PART THREE: Envelope Addressing & Etiquette
Probably equally importantly as the stationery itself, you have your envelope addressing. Without this step, those pretty envelopes will go nowhere. Plan ahead if you wish for your envelopes addressed by hand by a calligrapher. Calligraphers often need several weeks, at least, to complete certain types of calligraphy, but more time is always better.
CLOSE FAMILY & FRIENDS. Outer envelopes are always addressed with full names. Inner envelopes are addressed with familiar names and titles for close family members and good friends.
Mr. and Mrs. Michael Scott Landry Miss Carrie Faye Landry
Uncle Michael and Aunt Norah Cousin Carrie
MARRIED COUPLES WITH YOUNG CHILDREN. If you know the children personally, you can address the inner envelope with first names only. Otherwise, you would use the children’s full names without titles. You generally would not include the children’s name on the outer envelope.
Mr. and Mrs. Tyler Lee Cliburn
Mr. and Mrs. Cliburn Benjamin and Lisa
* If there are several siblings in the home, you can address the inner envelope to “The Misses Cliburn” (for two more more sisters) or ”The Messrs. Cliburn (for two or more brothers); or both
TEENAGERS IN THE HOME. Children aged 13+ should really receive individual invitations. If this isn’t possible, include them in their parents’ invitation with courtesy titles. Teenage girls are “Miss,” but the title “Mr.” is reserved for young men 18 years old and older.
COUPLES WHO LIVE TOGETHER. As long as you know that two people at the same address live together as a couple, you can address one invitation to both.
Mr. Colin Lane McGee Miss Cara Emily Holmes
Mr. Colin and Mrs. Cara
AN INVITEE & GUEST. If you are using an inner envelope, do not include “and guest” on the outer envelope. If you use a single envelope, address as followed:
OUTER ENVELOPE (no inner envelope)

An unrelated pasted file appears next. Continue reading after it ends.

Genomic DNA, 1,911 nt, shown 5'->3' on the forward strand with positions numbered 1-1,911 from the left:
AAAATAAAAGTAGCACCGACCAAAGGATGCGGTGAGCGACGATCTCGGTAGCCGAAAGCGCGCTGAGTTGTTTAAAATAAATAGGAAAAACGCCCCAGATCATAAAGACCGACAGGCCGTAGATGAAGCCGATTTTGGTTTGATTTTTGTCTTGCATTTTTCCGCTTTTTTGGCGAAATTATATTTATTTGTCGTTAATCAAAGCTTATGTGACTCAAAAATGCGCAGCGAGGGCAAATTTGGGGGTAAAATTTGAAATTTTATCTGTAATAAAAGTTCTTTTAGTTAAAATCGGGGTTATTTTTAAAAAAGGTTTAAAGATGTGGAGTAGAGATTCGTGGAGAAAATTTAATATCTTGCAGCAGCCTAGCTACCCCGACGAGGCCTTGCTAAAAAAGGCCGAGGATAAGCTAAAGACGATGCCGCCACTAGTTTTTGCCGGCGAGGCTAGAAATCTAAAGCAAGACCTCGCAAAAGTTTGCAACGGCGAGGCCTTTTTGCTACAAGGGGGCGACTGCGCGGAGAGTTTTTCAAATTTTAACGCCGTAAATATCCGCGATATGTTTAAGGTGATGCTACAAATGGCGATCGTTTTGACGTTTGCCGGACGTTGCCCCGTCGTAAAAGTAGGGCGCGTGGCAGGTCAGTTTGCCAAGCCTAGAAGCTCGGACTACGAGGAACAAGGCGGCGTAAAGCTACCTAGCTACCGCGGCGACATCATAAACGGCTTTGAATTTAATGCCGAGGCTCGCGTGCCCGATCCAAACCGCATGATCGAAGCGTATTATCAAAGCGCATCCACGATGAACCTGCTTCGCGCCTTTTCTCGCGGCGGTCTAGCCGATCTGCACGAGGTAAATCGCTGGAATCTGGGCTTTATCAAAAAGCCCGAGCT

Mr. Matthew Dean Henson and guesT
Mr. Matthew Dean Henson
Mr. Henson and Guest
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PROFESSIONAL TITLES. Professional titles are written out in full on both the wedding wording and on the envelope addressing. “Doctor and Mrs. Tyler Grant Howard.” If both the husband and the wife both carry professional titles, you would address the envelope as followed: “The Doctors Kleinpeter” -or- “Doctors Timothy and Emily Kleinpeter.”
MILITARY TITLES. When the bride and/or groom or the parents of the bride or groom are members of the military services or serving active duty, their military titles are used. All military titles are spelled out and not abbreviated on the invitation, mailing addresses, or any other stationery.
ABBREVIATIONS. You should not abbreviate "Doctor" as you would on other phrases (Mr., Mrs., Ms.). You can abbreviate Sr. and Jr. if wished. You should spell out any other words, like the state, road, street, etc.
FREQUENTLY ASKED QUESTIONS
WHAT IF I DON'T WANT TO INVITE CHILDREN?
If you wish to have an adults only ceremony and reception, you simply would not include the children's names on the inner envelope.
WHAT IF I DO WANT TO INVITE CHILDREN?
If you wish to invite children to your ceremony and reception, you would include the children's name on the inner envelopes following the etiquette above. Teenage children living in the home should receive their own invitation.
DO I INCLUDE THE LAST NAMES FOR CHILDREN?
For young children, you do not need to include the last name on the inner envelope.
HOW INFORMAL SHOULD THE INNER ENVELOPE BE?
The inner envelope should dictate the more casual version of the outer envelope; however, there are several acceptable options:
Let's say your outer envelope reads "Mr. and Mrs. Michael Dean Johnson," here are some inner envelope variations:
"Mr. and Mrs. Johnson" (formal)
"Mr. Michael and Mrs. Hope" (formal)
"Michael and Hope" (semi-formal)
"Uncle Mike and Aunt Hope (personable)
Have a specific question? ASK AWAY:
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Stay tuned for part three in this four part “Building Your Wedding Suite Series”
part three | postage & assembly
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